Chapter 6 - Estimation Flashcards Preview

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Flashcards in Chapter 6 - Estimation Deck (18):

Two types of statistical inference

- estimation
- hypothesis testing



- concerned with estimating the values of specific population parameters (point estimates)
- sometimes, interval estimation is carried out to specify a range


Hypothesis testing

- concerned with testing whether the value of a population parameter is equal to some specific value


Random sample

- a selection of members of the population so that each member is independently chosen and has a known nonzero probability of being selected
- a popular alternative to random sampling is cluster sampling


Simple random sample

- a random sample where each group member has the same probability of being selected


Study population

- the group we want to study
the random sample is selected from the study population


Randomized clinical trials

- optimal study design in clinical research
- used for comparing different treatments, in which patients are assigned to a particular treatment by some random mechanism
- randomization = the process of assigning treatments to patients
- patients assigned to different treatment modalities will be smaller if the sample sizes are large
- if sample sizes are small, then patient characteristics of treatment groups may not be comparable


Methods of randomization

- random selection
- random assignment (block randomization)



- patients are subdivided into subgroups, or strata, according to characteristics thought important for patient outcome(s)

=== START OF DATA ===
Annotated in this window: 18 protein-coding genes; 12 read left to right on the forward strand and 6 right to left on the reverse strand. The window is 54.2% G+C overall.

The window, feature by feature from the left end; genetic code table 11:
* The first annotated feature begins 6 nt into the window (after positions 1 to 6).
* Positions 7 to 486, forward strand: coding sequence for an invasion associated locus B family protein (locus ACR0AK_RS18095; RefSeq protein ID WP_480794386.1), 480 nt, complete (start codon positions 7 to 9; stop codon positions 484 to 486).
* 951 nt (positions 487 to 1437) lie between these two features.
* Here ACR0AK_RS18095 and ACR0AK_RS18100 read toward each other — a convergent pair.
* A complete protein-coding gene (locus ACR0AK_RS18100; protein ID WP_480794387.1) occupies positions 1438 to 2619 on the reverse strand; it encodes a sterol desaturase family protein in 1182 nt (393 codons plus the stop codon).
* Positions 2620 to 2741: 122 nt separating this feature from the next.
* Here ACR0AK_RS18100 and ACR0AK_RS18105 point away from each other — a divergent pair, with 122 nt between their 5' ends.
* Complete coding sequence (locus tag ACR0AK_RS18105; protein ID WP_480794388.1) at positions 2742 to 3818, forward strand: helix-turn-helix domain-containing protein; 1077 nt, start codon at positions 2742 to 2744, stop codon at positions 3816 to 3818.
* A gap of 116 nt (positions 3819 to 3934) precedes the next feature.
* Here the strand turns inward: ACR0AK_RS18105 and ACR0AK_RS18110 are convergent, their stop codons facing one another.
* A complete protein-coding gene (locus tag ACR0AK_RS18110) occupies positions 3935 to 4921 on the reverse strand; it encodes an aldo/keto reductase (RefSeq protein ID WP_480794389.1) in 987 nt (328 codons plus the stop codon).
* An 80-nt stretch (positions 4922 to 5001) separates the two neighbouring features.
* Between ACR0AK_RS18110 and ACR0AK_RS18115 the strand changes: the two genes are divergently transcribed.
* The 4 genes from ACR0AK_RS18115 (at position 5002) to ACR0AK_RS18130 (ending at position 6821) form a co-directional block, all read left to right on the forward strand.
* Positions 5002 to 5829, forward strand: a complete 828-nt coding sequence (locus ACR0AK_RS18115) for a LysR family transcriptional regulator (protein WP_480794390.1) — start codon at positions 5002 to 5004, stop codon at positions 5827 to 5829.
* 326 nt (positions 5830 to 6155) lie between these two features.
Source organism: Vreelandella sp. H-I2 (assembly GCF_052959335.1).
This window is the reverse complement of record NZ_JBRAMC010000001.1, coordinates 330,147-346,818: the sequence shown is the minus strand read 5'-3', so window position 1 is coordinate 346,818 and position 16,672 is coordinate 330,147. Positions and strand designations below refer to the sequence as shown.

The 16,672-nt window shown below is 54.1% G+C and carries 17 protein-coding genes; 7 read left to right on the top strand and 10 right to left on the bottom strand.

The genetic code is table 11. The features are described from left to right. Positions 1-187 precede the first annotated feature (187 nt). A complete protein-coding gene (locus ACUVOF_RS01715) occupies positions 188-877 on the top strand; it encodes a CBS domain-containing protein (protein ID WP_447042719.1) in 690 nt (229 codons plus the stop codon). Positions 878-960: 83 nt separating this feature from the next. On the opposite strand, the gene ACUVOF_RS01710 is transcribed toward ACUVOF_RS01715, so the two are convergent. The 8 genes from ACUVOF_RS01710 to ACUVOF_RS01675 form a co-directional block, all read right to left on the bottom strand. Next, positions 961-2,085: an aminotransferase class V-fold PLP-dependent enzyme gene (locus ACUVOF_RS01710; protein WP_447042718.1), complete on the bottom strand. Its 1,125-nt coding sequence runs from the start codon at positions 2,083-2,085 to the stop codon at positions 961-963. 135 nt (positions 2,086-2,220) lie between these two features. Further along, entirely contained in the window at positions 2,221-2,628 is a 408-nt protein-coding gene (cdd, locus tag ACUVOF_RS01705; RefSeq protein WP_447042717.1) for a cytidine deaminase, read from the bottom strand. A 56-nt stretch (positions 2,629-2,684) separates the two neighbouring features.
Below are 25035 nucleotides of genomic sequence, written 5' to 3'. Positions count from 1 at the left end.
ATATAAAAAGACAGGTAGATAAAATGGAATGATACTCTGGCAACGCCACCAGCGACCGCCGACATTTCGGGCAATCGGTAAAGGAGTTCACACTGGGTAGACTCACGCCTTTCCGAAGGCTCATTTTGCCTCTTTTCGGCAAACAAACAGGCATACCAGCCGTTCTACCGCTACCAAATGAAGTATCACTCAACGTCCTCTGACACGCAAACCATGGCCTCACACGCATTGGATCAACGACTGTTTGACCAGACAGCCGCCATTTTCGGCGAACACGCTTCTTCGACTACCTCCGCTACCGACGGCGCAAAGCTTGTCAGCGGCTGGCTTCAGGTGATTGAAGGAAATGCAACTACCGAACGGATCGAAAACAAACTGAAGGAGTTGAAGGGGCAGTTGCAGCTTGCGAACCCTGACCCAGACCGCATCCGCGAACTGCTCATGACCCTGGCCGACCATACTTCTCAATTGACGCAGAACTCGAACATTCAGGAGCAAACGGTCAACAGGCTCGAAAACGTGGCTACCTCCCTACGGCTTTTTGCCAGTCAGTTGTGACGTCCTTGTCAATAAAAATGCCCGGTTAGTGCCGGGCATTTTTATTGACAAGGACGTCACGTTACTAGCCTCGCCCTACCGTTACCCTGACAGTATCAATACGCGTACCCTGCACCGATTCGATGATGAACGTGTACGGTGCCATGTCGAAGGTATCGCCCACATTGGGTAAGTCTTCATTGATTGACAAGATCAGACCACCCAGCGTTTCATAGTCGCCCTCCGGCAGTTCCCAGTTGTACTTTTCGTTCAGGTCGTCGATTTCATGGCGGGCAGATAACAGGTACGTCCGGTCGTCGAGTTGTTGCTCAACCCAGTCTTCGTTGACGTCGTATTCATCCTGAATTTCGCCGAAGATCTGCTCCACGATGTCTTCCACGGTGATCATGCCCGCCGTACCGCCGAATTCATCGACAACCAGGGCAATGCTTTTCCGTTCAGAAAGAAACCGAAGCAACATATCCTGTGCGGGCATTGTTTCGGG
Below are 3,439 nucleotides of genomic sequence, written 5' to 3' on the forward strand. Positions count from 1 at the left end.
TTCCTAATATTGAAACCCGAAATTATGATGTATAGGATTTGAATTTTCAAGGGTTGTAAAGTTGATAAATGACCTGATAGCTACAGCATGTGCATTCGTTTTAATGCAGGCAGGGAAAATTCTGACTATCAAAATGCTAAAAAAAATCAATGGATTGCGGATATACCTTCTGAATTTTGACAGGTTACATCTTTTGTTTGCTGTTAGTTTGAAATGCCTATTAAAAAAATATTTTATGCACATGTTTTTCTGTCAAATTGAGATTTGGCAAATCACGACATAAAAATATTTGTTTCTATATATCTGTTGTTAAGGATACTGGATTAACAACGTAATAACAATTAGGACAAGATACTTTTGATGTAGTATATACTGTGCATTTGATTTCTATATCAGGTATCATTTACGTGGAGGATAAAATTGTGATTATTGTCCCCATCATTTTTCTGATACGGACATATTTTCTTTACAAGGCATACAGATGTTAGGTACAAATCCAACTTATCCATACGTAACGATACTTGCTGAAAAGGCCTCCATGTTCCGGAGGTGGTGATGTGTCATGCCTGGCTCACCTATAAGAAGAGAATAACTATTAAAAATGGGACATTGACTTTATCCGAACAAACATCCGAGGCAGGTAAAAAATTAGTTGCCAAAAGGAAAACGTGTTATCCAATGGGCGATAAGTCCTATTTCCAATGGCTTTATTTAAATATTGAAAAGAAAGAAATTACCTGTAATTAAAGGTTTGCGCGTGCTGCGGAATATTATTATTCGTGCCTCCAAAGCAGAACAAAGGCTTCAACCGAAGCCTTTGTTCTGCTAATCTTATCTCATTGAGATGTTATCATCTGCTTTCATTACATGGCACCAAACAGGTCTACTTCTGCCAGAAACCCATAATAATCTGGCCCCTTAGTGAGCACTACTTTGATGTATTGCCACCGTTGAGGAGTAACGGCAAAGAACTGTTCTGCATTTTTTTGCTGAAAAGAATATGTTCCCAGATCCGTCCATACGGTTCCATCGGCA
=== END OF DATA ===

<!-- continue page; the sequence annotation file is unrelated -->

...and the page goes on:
- separate randomization lists are maintained for each stratum
- typical characteristics = age, sex, overall clinical condition



- double blind = neither the physician nor the patient knows what treatment the patient is getting
- single blind = the patient is blinded as to treatment assignment but the physician is not
- unblinded = both the physician and patient are aware of the treatment assignment


Design features of RCTs

- gold standard = randomized double-blind study
- this prevents biased reporting of outcome
- however, it may not always be feasible
- in some cases, the side effects may strongly indicate actual treatment received


Estimation of the mean of a distribution

- the minimum variance unbiased estimator of the population mean is the sample mean
- population mean = expected value


Standard error of the mean

- the standard error represents the estimated standard deviation obtained from a set of sample means from repeated samples of size n from a population with underlying variance
- it is not the standard deviation of an individual observation
- as sample size increases, the variability of the mean (standard error) decreases
- variance can be affected by experimental technique


Central-limit theorem

- the skewness of the distribution can be reduced by transformation data using the log scale
- the central-limit theorem can then be applicable for smaller sizes
- as sample size increases, the distribution of the sample mean becomes approximately normally distributed


Interval estimation

- interval estimation involves specifying a range within which parameter values are likely to fall
- 95% of the Z values from the repeated samples of size n will fall between the interval of -1.96 and 1.96


t distribution

- standard deviation is rarely known in practice, and n is often small
- when n is small, it is not safe to assume that it is normally distributed
- this problem was solved by William Gossett (Student)
- the t distribution is not unique, but is a family of distributions with the parameter of degrees of freedom
- t distribution becomes very similar to the normal distribution as the degrees of freedom increases


Factors affecting the length of a CI

- as the sample size increases, the length of the CI decreases
- as the standard deviation increases, the length of the CI increases (cannot really be controlled)
- as the confidence desired increases, the length of the CI increases


Chi-square distribution

- used to find the sampling distribution of the sample variance , in order to obtain an interval estimate of the population variance
- only takes on positive values and is always skewed to the right
- n is equal to or greater than 3, the distribution has a mode greater than 0
- the skewness diminishes as n increaes